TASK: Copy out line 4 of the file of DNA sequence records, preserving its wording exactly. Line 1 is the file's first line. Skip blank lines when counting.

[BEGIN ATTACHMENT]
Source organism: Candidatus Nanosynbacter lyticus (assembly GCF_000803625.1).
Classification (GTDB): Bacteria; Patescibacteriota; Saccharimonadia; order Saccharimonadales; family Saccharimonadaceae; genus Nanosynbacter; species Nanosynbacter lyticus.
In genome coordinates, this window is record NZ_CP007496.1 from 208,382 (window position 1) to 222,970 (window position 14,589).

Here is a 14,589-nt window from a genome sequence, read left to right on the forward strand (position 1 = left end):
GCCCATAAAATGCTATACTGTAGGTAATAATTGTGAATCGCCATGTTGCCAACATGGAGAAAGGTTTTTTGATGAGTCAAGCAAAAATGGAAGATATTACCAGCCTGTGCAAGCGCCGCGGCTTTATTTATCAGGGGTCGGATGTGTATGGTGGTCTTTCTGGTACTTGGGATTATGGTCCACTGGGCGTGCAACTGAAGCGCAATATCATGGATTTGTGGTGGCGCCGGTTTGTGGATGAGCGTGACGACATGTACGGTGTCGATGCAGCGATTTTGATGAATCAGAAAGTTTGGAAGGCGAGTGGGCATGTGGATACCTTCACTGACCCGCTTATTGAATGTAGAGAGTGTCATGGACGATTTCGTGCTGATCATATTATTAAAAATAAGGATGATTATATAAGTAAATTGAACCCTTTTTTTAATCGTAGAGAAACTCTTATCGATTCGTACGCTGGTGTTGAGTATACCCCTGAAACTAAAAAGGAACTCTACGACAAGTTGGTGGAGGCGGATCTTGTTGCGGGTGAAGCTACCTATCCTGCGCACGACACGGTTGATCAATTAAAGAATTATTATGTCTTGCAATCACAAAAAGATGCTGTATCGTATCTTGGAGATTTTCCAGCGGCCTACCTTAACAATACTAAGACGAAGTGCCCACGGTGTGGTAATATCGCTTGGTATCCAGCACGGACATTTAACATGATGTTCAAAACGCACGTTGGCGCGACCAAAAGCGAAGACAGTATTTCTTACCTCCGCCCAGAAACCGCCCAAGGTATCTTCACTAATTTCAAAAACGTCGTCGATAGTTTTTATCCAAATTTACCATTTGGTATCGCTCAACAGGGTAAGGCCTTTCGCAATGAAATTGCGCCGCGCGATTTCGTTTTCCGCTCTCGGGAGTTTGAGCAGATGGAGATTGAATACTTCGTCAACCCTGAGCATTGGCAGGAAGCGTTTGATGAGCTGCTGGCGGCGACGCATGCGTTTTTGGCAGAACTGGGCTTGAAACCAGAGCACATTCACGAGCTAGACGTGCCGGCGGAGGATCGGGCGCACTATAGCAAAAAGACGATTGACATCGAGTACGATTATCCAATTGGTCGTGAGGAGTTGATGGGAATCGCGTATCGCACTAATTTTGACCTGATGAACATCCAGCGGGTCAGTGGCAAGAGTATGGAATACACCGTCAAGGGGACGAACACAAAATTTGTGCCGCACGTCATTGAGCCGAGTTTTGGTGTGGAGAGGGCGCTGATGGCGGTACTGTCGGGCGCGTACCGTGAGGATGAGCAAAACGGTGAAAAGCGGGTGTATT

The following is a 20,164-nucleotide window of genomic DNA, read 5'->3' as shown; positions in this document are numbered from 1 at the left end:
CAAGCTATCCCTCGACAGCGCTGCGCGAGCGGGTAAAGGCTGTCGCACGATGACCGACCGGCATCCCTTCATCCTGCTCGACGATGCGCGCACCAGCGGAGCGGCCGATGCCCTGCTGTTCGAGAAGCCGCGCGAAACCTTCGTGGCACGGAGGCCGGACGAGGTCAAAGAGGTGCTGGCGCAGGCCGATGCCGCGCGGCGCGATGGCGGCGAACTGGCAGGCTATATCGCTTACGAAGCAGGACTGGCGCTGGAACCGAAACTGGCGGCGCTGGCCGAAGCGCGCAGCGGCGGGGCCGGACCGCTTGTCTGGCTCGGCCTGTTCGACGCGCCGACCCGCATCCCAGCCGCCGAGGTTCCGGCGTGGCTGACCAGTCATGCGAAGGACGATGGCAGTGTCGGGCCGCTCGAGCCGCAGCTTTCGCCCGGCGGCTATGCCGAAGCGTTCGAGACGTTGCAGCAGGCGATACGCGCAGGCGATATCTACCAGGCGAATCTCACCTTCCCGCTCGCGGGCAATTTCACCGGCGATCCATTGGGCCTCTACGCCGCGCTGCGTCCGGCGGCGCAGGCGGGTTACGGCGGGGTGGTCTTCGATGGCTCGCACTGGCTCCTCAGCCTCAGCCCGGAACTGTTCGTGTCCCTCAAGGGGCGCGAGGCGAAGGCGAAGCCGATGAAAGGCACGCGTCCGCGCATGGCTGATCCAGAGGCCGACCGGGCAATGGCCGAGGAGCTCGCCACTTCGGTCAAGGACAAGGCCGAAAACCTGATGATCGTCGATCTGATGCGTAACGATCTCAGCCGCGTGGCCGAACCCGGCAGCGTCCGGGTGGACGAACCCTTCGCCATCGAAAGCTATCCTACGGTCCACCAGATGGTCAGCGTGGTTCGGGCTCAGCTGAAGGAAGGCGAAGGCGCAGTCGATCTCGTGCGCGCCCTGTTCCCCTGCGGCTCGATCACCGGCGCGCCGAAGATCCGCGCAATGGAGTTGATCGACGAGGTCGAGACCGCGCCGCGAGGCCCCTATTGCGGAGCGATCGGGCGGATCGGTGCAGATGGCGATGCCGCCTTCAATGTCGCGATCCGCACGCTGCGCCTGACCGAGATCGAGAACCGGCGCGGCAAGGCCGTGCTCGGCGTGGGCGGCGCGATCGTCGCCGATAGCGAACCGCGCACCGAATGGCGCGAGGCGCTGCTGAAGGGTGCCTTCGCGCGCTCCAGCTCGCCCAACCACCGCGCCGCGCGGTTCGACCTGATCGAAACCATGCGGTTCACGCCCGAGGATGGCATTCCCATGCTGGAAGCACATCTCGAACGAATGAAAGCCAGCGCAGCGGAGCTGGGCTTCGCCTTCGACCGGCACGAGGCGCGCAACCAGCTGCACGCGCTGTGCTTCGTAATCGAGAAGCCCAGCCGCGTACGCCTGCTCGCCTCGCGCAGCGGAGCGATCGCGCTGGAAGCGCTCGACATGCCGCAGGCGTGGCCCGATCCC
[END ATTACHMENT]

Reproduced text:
Here is a 14,589-nt window from a genome sequence, read left to right on the forward strand (position 1 = left end):